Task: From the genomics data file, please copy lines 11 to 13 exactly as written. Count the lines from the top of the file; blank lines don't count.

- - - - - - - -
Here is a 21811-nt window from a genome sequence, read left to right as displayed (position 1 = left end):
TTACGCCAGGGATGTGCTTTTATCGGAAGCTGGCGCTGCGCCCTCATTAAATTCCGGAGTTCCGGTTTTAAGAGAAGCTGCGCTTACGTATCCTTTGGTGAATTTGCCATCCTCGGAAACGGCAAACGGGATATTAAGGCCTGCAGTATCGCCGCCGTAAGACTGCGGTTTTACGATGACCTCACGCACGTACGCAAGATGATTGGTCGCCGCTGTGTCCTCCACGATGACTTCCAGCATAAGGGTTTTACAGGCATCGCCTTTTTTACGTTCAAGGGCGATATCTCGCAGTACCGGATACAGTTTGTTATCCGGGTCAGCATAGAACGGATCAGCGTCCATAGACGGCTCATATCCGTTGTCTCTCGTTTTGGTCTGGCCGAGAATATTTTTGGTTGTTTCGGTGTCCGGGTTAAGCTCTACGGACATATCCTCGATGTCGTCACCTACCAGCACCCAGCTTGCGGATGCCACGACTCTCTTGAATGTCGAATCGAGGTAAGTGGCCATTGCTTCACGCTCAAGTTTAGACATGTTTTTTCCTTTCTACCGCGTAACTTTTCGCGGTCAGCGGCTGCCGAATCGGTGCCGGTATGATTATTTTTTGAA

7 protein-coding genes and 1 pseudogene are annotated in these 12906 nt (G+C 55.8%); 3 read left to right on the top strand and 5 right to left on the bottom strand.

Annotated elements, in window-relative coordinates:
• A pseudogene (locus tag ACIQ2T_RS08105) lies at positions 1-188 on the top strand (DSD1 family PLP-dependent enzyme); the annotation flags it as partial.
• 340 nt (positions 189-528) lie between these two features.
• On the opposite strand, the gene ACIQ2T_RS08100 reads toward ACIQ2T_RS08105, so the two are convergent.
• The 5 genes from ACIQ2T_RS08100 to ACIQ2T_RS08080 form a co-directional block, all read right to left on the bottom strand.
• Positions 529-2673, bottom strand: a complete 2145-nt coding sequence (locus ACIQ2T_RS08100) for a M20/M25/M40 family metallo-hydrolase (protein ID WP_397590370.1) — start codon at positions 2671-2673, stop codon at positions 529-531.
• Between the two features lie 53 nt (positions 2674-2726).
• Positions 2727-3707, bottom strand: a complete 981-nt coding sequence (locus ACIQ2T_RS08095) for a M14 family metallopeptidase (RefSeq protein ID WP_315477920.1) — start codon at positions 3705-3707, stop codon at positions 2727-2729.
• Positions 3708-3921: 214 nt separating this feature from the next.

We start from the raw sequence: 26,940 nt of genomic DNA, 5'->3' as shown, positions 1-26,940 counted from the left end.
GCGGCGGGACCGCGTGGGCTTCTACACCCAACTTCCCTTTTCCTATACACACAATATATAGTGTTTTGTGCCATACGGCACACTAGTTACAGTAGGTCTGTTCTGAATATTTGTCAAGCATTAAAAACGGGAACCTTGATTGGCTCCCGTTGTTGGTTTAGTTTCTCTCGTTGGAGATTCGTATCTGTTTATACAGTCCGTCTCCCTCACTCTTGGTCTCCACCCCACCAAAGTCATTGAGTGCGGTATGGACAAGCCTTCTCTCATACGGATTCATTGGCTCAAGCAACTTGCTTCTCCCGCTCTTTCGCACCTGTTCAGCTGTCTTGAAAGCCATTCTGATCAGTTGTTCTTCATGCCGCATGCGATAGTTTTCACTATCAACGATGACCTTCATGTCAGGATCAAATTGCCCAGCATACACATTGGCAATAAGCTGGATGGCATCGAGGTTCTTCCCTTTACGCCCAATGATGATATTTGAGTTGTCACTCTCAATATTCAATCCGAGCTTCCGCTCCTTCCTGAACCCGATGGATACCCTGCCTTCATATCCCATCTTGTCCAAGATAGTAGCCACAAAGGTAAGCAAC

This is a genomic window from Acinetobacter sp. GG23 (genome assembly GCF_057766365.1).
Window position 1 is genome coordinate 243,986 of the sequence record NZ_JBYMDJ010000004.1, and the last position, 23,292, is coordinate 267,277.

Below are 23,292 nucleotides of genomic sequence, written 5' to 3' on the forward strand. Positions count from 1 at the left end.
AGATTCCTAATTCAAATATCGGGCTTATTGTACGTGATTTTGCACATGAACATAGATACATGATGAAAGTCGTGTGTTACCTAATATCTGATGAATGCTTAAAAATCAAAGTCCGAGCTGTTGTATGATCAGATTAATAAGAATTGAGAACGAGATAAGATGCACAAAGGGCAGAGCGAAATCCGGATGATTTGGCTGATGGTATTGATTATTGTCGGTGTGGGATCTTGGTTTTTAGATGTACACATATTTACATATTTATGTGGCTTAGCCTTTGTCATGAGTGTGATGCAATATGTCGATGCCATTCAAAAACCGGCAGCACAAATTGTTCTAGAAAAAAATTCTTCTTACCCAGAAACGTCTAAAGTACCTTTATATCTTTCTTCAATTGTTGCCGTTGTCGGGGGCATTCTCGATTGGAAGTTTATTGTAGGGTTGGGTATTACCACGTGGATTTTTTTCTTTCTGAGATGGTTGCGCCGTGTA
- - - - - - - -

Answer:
• Positions 2727-3707, bottom strand: a complete 981-nt coding sequence (locus ACIQ2T_RS08095) for a M14 family metallopeptidase (RefSeq protein ID WP_315477920.1) — start codon at positions 3705-3707, stop codon at positions 2727-2729.
• Positions 3708-3921: 214 nt separating this feature from the next.

We start from the raw sequence: 26,940 nt of genomic DNA, 5'->3' as shown, positions 1-26,940 counted from the left end.